This devotional was originally supposed to be on the subject of baptism, but in light of the recent events here in America, I have decided to follow our pastors’ lead and instead comment on what I believe to be an important aspect of the current race war going on in our country.

As I listened to David this morning, much of what he said really resonated with me, and I was reminded of a devotional I wrote in April titled Who is Our Real Enemy? Although I wrote it months ago, I feel it is very relevant in the midst of what is going on right now. So, with some minor changes, I would like to share with you some thoughts on who our real enemy is.

I once heard a story about a professor who gave his students a piece of paper and asked them to draw a picture of someone they hated. He then pinned the papers to the wall, gave everyone a dart, and told them to throw the darts at the pictures of the people they hated. After the students had fun filling the objects of their hate with dart holes, the professor took the papers down, gave them back to the students, and asked them to turn their papers over and look at the back. To the students’ surprise, on the back of their papers was the image of Jesus, covered with dart holes.

What do you think the students’ reaction was? What point do you think the professor was trying make to his students? I would assume it had something to do with this:

So God created human beings in his own image. In the image of God he created him…
— Genesis 1:27 (NLT)

The book of James, speaking about our tongue, says this:

Sometimes it praises our Lord and Father, and sometimes it curses those who have been made in the image of God. And so blessing and cursing come pouring out of the same mouth. Surely, my brothers and sisters, this is not right!
— James 3:9-10 (NLT)

By the students’ willingness to throw darts at the pictures of the people they had drawn, I think it’s safe to assume that many of them probably thought of those people as their enemies. I’m sure they had quite a bit of fun piercing the image of their enemies. That is, until they learned that, in piercing the image of their enemies, they were also piercing the image of Jesus.

How many times have you cursed or assaulted the image of Jesus during the process of cursing or assaulting one of his image-bearers that you considered your enemy?

I write this not as an accuser, but as a fellow accused. For, even though I would like to think of myself as a person of mercy and grace, I know the truth is that I am a fellow assaulter of the image of Jesus within others.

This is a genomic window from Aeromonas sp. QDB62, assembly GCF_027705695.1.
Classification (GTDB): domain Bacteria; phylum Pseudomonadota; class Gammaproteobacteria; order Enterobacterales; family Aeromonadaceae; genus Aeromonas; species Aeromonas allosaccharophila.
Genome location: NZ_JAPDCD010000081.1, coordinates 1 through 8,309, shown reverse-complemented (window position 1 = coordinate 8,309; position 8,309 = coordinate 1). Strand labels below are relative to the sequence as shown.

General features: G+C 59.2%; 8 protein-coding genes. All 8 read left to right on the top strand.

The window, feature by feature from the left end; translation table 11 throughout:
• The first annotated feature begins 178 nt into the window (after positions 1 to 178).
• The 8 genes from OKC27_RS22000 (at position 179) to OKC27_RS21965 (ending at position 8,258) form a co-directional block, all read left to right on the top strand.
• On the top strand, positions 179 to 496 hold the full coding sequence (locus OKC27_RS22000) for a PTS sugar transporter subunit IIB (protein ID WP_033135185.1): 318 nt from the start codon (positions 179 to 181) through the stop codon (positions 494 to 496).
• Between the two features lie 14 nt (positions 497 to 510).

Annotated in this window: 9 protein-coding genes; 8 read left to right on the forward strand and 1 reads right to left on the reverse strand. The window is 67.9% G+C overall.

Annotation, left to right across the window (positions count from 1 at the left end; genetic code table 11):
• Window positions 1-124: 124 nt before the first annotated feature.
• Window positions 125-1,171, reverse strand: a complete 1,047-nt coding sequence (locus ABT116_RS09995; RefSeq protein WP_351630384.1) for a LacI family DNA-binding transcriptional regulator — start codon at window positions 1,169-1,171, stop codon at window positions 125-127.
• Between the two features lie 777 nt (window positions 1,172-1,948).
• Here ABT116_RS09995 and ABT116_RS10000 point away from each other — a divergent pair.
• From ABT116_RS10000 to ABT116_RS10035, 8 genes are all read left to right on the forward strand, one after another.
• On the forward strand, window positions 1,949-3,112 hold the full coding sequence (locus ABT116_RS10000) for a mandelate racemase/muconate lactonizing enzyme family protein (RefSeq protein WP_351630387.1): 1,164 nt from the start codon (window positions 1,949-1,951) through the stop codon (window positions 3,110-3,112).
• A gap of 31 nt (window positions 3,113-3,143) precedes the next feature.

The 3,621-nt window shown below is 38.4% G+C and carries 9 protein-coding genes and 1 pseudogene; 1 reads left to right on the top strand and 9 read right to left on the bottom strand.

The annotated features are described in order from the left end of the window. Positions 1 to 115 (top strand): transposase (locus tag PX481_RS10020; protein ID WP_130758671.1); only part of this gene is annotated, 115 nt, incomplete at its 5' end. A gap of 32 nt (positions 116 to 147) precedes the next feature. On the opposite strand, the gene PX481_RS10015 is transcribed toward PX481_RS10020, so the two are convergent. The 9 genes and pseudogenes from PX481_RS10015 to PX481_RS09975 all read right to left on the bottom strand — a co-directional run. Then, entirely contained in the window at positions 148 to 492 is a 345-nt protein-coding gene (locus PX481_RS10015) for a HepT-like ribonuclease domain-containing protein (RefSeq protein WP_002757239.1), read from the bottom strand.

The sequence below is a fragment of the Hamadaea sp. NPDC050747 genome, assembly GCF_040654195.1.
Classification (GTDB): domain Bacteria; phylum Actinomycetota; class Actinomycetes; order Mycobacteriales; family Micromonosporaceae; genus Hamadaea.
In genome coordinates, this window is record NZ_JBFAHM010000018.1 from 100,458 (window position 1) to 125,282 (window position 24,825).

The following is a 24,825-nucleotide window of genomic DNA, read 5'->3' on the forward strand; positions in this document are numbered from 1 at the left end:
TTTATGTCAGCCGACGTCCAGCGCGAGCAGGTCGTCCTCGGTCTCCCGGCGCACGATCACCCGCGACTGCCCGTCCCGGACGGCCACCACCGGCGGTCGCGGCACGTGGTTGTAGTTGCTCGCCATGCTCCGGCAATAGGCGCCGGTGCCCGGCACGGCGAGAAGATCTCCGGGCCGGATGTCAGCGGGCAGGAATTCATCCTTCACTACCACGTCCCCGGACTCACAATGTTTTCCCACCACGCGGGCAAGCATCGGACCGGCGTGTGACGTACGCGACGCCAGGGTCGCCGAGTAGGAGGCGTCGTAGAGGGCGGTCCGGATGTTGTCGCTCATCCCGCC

Why do we find it so easy and ourselves so willing to assault fellow image-bearers of Jesus? Why do we feel such an urge to curse and assault those we view as our enemies? How are we ever to change our natural inclination from assaulting those people to loving them?

I want to propose a solution to this problem we all share, but I first want to define what I believe to be the source of the problem.

The source of the problem is not our behavior; it is actually our belief. Behavior always flows from belief. The real problem is not that we assault our enemies, for enemies are surely to be assaulted. Enemies are to be attacked and overcome. Enemies are to be annihilated. No. The problem is not with how we treat our enemies. The real problem is who we believe our enemies to be. The real problem is that we find ourselves believing that our fellow image-bearers are actually our enemies. The problem is our belief, not our behavior.

So, we naturally come to the following questions:

Question #1: Who are our enemies?

For we are not fighting against flesh-and-blood enemies, but against evil rulers and authorities of the unseen world, against mighty powers in this dark world, and against evil spirits in the heavenly places.
— Ephesians 6:12 (NLT)

Our real enemies are not the fellow image-bearers of Jesus. Our real enemies are “evil spirits in heavenly places,” and their leader, the devil himself. The devil, or Satan, was an angel that was cast out of heaven for wanting to elevate himself to the level of God. He wanted God’s glory for himself. One third of the angels were cast out of heaven with him. To this day, Satan’s main goal is to steal God’s glory, and he accomplishes this when he deceives us into believing that our fellow image-bearers are our enemies and gets us to assault them. His sole purpose is to steal God’s glory, and our sole purpose as image-bearers of Jesus is to glorify God. These are more than just irreconcilable differences. This makes Satan and his fellow fallen angels our real enemies.